2 minute read.
Daily Verse: “After this there was a feast of the Jews, and Jesus went up to Jerusalem.” (John 5:1 ESV)
HEORTE (1859): “A feast or festival” is used especially of those of the Jews, and particularly of the Passover; the word is found mostly in John’s gospel (seventeen times); apart from the Gospels, it is used in this way only in Acts 18:21; in a more general in Col 2:16, ‘holy day.’”[I]
The Jewish people celebrated three significant feasts: Passover in the spring, Pentecost 50 days later, and Tabernacles’ feast in the fall. Which banquet Jesus attended at this time, we don’t know. Jesus, arriving in Jerusalem, heals an invalid who suffered for 38 years. Healing the lame man on the Sabbath caused the religious leaders to get their panties in a bunch, causing them to begin persecuting Jesus.
Instead of rejoicing that the invalid could walk, the religious leaders focused on the law. According to the 10 Commandments, the Sabbath must remain a rest day, with no work allowed. Yet Jesus heals people on the holy day. Talk about missing the forest for the trees. Instead of rejoicing, the religious zealots complained.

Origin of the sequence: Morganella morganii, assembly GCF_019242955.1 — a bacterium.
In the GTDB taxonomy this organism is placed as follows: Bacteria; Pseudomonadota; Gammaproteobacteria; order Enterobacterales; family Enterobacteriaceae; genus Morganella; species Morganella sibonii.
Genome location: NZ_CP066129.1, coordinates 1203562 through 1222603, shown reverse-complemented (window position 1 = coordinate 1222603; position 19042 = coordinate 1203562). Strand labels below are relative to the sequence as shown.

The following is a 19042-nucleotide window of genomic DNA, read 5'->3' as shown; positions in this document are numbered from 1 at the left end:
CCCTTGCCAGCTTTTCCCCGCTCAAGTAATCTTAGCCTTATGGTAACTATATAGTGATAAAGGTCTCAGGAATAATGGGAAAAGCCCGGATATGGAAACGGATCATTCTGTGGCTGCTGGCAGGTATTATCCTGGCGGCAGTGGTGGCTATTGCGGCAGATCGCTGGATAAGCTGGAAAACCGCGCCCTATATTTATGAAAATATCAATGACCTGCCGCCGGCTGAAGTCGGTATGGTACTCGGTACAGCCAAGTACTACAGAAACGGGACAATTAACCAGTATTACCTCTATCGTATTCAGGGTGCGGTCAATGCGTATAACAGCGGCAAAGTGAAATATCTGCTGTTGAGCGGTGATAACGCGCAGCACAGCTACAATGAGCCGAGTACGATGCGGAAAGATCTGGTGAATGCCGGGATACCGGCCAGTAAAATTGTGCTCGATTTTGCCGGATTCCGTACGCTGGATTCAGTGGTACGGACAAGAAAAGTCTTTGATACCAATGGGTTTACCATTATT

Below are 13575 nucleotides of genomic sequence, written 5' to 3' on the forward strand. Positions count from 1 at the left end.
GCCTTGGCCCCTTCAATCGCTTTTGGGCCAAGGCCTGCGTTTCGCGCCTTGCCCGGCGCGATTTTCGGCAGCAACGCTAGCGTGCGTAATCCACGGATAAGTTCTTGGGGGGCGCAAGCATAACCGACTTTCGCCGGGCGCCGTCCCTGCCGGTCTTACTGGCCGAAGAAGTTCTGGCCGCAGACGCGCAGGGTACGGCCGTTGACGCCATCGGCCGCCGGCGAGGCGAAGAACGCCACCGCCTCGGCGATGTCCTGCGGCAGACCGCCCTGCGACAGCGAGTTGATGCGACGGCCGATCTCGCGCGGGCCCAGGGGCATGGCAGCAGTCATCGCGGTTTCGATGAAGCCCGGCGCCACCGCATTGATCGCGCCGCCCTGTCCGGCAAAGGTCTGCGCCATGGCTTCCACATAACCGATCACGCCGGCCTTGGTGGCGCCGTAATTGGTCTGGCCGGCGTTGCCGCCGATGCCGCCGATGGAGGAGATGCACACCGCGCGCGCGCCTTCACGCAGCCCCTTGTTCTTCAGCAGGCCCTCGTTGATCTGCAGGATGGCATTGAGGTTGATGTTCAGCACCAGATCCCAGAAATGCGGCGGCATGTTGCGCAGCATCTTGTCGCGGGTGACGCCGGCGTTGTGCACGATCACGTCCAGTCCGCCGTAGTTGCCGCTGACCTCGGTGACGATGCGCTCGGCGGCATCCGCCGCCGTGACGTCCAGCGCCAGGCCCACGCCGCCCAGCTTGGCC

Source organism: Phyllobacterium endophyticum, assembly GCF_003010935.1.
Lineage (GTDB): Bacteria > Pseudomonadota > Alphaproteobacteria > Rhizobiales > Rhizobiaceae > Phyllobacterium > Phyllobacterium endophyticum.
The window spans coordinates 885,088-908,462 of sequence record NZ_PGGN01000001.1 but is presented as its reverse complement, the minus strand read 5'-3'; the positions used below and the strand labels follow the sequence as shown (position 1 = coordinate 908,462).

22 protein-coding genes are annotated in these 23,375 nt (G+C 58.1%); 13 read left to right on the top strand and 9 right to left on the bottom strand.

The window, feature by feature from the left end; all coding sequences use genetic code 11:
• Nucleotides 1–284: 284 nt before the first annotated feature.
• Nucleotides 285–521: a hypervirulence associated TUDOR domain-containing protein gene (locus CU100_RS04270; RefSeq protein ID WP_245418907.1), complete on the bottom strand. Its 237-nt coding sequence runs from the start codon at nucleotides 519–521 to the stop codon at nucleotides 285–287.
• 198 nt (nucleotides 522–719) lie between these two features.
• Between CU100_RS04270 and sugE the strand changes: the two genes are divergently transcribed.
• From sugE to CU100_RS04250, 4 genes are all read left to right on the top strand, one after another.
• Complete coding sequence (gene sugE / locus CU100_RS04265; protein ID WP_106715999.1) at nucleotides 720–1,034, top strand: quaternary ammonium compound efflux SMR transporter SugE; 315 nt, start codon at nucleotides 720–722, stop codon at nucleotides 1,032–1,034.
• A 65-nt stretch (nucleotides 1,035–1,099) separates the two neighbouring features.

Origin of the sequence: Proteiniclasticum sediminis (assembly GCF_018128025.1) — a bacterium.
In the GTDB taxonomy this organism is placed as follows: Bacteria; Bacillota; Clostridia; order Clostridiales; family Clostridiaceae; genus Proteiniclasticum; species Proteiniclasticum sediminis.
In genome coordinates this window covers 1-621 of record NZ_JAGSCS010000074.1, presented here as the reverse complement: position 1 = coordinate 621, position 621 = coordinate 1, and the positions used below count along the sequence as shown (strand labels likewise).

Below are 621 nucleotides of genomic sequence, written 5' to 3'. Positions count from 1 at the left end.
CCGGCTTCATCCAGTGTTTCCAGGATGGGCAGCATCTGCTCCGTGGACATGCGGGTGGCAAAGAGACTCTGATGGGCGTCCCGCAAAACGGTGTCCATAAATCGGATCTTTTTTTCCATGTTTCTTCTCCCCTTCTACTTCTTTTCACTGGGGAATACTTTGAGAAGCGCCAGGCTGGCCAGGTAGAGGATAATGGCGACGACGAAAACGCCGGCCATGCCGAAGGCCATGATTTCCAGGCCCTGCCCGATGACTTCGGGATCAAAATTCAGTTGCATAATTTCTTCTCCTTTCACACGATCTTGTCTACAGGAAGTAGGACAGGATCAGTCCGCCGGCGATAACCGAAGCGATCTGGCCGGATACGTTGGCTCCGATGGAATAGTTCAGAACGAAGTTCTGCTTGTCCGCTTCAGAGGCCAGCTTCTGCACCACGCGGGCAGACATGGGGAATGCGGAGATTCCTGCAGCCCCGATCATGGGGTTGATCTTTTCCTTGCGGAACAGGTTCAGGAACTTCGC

Enjoy the feast.
When God does a mighty work, celebrate it. God never does things the way we think He will do it. God makes a way when none exists. He parted the Red Sea, made the sun stand still for Joshua, and healed an invalid by the pool in Bethesda, all the same God.
Instead of critiquing how God works, we should celebrate when He does. We will never understand God’s reasoning:
“For My thoughts are not your thoughts, neither are your ways My ways,” declares the Lord. “For as the heavens are higher than the earth, So are My ways higher than your ways, And My thoughts than your thoughts.” (Isaiah 55:8-9 ESV)
Leave behind your plan for God. Instead, search for God’s work in your life and join Him on the journey. Enjoy God’s blessing as you feast on His good works.
[i] Strong, J., & Strong, J. (2010). The New Strong’s expanded exhaustive concordance of the Bible. Greek Dictionary of the New Testament (p. 93) Thomas Nelson